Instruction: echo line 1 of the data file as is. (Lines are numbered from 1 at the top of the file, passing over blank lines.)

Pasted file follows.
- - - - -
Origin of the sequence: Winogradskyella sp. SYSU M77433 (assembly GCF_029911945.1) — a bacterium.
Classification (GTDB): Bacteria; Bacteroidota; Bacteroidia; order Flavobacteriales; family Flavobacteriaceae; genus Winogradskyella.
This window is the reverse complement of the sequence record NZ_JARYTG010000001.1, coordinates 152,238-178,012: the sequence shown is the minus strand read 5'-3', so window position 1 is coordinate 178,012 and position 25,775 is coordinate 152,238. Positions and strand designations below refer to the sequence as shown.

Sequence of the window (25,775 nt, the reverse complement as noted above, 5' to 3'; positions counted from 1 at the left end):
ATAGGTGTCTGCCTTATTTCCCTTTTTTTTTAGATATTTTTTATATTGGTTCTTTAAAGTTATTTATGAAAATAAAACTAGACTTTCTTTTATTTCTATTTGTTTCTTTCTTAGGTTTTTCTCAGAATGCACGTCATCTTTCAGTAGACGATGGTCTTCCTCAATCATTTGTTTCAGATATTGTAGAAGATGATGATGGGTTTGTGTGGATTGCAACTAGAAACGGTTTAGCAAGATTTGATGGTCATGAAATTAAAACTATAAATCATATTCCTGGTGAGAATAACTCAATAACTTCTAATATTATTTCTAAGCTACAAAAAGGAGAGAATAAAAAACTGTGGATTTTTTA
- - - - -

Origin of the sequence: Winogradskyella sp. SYSU M77433 (assembly GCF_029911945.1) — a bacterium.